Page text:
Poland and Memory of the Holocaust
Poland’s recent legislation outlawing linking Poles to Nazi crimes has created quite a stir in Israel. Personally, I have always opposed school ‘Holocaust’ trips to Poland and have written a number of articles on the topic. Perhaps now, after the Polish parliament passed this bill, it will be easier to explain.
The cursed soil of Poland is soaked with Jewish blood – more than any other land. It is no coincidence that the Germans chose Poland as the central site for their death industry. Even after the fall of Nazi Germany, the Poles continued to slaughter the Jews. (The most famous of the post-Holocaust pogroms against Jews was in Kielce. 42 Jews were slaughtered there on July 4th, 1946.)
Yes, there were Righteous Gentiles among the Poles – amazing people who risked their lives in order to hide and save Jews. But they were a drop in the vast sea of hatred – the extraordinary that casts the ordinary in an extremely dubious light.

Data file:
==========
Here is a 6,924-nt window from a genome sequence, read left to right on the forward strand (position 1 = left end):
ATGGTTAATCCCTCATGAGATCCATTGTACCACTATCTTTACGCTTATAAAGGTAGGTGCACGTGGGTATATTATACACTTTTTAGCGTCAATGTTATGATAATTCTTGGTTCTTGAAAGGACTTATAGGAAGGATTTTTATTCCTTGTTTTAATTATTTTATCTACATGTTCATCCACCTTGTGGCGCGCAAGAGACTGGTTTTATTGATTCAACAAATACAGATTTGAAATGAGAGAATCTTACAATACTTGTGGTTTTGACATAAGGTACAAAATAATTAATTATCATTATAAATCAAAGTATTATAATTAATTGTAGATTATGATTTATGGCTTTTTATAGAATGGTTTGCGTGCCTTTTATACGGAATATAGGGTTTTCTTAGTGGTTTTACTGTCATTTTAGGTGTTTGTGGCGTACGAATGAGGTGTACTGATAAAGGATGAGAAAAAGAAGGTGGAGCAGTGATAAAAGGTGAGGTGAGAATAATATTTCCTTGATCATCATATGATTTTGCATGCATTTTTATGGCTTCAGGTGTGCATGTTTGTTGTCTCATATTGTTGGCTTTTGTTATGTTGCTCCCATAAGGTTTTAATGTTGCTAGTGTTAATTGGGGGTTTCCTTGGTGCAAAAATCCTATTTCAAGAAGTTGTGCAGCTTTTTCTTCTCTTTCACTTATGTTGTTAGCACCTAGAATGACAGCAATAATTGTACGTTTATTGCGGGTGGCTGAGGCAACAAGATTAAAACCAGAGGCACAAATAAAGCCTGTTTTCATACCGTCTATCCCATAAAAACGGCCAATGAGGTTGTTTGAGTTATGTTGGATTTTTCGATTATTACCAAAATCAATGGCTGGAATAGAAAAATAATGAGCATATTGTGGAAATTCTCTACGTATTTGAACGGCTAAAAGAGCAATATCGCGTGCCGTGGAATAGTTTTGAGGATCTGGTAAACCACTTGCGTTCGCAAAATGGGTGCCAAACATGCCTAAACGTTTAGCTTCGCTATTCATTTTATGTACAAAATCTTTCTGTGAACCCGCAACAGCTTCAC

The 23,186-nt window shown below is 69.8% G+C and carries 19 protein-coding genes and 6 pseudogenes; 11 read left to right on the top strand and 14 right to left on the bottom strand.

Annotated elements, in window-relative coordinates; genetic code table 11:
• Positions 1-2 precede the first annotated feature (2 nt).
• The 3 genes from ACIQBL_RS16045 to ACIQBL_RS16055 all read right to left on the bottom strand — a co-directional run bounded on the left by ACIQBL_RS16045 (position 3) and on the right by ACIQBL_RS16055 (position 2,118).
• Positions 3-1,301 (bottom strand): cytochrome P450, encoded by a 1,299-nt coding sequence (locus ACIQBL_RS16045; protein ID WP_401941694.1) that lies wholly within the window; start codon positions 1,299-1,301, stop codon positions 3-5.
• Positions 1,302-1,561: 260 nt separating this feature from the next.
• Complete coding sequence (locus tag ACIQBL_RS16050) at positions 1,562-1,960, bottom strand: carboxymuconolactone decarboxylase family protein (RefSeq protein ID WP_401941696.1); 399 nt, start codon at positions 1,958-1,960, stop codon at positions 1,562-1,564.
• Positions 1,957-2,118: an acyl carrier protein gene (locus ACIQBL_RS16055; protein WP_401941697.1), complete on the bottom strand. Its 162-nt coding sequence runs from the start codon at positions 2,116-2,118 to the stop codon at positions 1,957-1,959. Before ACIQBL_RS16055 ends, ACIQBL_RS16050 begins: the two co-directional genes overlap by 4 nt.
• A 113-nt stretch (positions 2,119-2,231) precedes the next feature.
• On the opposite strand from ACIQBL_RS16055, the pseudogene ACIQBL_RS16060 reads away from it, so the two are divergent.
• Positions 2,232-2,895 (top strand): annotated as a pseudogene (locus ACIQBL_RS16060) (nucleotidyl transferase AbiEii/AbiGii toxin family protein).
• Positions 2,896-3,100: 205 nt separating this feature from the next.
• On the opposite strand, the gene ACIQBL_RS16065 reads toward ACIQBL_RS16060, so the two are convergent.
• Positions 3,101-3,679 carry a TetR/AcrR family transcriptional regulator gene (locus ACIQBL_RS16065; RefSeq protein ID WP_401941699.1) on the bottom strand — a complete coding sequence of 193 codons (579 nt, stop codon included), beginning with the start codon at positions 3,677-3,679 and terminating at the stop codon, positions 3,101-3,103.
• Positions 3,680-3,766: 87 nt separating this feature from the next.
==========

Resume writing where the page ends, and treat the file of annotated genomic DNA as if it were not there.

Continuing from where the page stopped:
What is wrong with visiting Poland?
The problem is that the body language of these visits exonerates the Polish nation from its crimes and turns the memory of the Holocaust from a living memory to a meaningless museum memory. The groups from Israel come and go, filing through the death camps, horrified to their very bones. But they have no problem depositing their safety in the hands of the nation that slaughtered them. In other words, the Israeli body language says, “You are not guilty. What we see here belongs to a different era and was perpetrated only by the Germans.”
When we don’t learn from experience and apply that experience to our lives, there is no real memory of the dead. Yes, there is shock and horror in the present. But no memory for the future.
The Holocaust trip to Poland industry and the normalization of relations with the Poles prompted – yes, prompted - the Polish parliament’s decision. In other words, visiting Poland diminishes the memory of the Holocaust.